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Louie Lawless

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Louie Lawless

Louie Lawless
Born Louie Lawless
c. 1945
Penticton, British Columbia, Canada
Other names Leo Rivers, Leo Ryers
Occupation Actor, producer, director, cinematographer
Years active 1970 – present

Louie Lawless (born c. 1945) is a Canadian film actor, documentary director, and Academy Award-nominated producer. Born in British Columbia, he traveled to California at the age of 18 and soon found work as an actor in Hollywood. He soon began to become involved in the production of films and worked for over two decades in film production before returning to Canada in 1994. Since then he has been involved with Kevin Annett in producing films that raise public awareness of the abuses of the Canadian Indian residential school system. He was nominated for an Academy Award for Best Documentary Feature in 1973 for his work on Manson and he won the Best Director award for a documentary at the 2006 New York International Independent Film and Video Festival for his film Unrepentant.

Early life and career in the United States

Lawless was born in Penticton, British Columbia and grew up in Bridesville on a wheat farm as the second of nine brothers and sisters. His family was Irish Catholic.[1] At the age of 18 he traveled to California, arriving in San Francisco before moving to Hollywood in search of a career in film and television.[2] He gained his first exposure to acting in a class taught by Estelle Harman when he was 20 years old.[3]

Lawless got his first acting job in the Mercy Otis Warren play The Group, which ran for a full year. He then found work at Hollywood Center Studios, first in the mail room,[3] and then doing small production-related jobs on television shows such as The Beverly Hillbillies, The A-Team, Petticoat Junction, Green Acres, and Riptide. At this time, he also began to become involved in feature films[2] through a program with the Directors Guild of America.[3] With his production team, he was nominated for an Academy Award for Best Documentary Feature in 1973 for his work on Manson.[1] He worked as the cinematographer and associate producer under the pseudonym Leo Rivers.[4] After his nomination, he joined the Directors Guild of America as well as the Producers Guild of America.[1] While in Hollywood, he eventually began teaching acting and film production.[5] His final movie as an actor was the lead role of Captain Lee Norsythe in the cult film Planet of Dinosaurs[3] and his final American production was Abducted II: The Reunion in 1994.[4] He returned to British Columbia that year.[1]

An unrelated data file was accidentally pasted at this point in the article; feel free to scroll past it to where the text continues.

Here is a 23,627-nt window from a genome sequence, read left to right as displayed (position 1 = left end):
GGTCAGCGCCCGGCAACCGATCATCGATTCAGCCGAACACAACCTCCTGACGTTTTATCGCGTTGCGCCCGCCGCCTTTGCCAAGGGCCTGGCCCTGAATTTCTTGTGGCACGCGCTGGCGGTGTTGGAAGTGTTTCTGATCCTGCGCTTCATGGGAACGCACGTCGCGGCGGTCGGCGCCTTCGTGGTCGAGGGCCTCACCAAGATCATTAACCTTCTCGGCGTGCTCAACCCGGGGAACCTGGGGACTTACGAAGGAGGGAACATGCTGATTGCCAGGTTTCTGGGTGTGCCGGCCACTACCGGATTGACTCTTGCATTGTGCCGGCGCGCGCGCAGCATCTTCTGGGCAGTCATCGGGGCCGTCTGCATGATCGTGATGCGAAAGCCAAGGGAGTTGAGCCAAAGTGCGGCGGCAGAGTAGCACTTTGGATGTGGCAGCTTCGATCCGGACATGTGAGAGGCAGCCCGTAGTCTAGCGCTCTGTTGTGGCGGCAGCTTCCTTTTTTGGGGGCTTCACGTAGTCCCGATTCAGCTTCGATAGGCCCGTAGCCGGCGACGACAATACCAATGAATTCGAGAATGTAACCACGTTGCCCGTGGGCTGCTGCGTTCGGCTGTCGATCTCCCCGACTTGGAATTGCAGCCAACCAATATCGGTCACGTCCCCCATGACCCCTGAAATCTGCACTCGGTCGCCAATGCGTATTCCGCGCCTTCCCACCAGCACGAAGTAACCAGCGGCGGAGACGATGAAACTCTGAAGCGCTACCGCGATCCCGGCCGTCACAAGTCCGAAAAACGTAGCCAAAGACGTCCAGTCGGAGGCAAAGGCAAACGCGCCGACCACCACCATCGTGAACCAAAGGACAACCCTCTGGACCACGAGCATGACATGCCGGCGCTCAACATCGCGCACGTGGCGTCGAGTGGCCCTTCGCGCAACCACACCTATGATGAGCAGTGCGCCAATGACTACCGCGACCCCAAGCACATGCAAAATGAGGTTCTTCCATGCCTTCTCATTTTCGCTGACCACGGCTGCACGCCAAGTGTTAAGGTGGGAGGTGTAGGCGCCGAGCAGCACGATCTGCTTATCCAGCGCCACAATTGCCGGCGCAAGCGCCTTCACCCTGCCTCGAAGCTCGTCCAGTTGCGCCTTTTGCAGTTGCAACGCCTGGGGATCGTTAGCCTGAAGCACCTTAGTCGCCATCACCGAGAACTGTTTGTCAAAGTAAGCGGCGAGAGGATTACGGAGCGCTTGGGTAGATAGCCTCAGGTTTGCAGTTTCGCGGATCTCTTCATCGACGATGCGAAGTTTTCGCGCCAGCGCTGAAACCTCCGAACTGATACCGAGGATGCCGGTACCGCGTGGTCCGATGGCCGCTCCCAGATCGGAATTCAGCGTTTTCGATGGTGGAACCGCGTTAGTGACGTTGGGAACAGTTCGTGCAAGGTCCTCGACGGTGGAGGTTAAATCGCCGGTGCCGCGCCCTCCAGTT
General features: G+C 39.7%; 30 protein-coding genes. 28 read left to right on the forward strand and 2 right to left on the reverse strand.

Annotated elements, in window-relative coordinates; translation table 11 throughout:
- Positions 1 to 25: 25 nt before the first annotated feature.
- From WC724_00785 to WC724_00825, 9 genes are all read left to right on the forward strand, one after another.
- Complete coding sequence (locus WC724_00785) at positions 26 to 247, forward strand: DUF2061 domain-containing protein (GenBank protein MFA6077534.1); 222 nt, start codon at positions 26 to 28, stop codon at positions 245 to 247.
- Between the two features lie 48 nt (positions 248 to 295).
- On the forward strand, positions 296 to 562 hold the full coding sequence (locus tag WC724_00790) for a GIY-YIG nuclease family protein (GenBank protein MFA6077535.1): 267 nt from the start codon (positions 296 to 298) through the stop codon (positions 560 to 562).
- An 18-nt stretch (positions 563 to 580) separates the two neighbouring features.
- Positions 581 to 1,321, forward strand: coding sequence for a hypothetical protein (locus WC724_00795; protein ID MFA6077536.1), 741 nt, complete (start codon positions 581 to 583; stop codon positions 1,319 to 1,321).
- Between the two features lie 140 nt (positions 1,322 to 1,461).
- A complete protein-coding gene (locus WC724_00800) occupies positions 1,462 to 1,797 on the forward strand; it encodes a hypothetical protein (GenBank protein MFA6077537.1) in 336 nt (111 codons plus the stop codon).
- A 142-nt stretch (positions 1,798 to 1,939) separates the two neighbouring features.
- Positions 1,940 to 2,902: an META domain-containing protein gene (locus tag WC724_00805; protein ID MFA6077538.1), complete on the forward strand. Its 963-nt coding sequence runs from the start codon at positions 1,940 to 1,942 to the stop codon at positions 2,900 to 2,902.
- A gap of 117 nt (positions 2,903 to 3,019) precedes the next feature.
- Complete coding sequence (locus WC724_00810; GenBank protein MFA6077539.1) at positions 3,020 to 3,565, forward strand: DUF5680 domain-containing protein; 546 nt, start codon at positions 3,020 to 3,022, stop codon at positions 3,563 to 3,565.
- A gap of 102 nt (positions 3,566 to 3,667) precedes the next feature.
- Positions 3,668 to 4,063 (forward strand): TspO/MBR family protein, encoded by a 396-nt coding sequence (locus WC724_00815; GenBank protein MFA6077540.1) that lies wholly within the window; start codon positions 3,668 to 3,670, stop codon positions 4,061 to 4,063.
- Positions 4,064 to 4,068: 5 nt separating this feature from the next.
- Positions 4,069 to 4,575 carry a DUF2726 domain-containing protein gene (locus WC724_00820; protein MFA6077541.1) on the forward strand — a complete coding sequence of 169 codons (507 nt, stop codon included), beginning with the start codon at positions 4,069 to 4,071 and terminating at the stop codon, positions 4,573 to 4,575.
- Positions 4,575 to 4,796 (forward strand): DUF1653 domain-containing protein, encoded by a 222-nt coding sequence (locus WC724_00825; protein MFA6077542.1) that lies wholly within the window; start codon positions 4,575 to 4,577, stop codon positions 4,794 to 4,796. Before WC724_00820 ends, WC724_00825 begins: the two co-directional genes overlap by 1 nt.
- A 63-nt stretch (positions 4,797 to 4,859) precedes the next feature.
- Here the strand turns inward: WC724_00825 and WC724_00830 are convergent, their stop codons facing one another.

Career in Canada

Upon returning to Canada, Lawless began producing small, local documentaries in his native British Columbia on topics such as the Cowichan River.[2] After reading a book by Kevin Annett on the abuses of the Canadian Indian residential school system, he decided to work with Annett on bringing the story to a wider audience by producing a documentary on the subject. They began working on the documentary in 2003.[6] The film, Unrepentant: Kevin Annett and Canada's Genocide, won Lawless the award for Best Director of a documentary when it was screened in 2006 at the New York International Independent Film and Video Festival.[7] Despite the favourable reception, Lawless and Arnett refused to show the film in Canada,[1] but eventually acquiesced and showed it at select locations in the country.[8]

In 2009 Lawless began shooting another production, this time a fictionalized feature film called The Diary, to further examine the situation of the First Nations people under the residential school system. The new film focuses on the connection between the Government of Canada and national corporations in attacking native culture.[9] Since returning to Canada, he has also continued his career as a film teacher at the Victoria Motion Picture School.[5]


External links

  • Internet Movie Database

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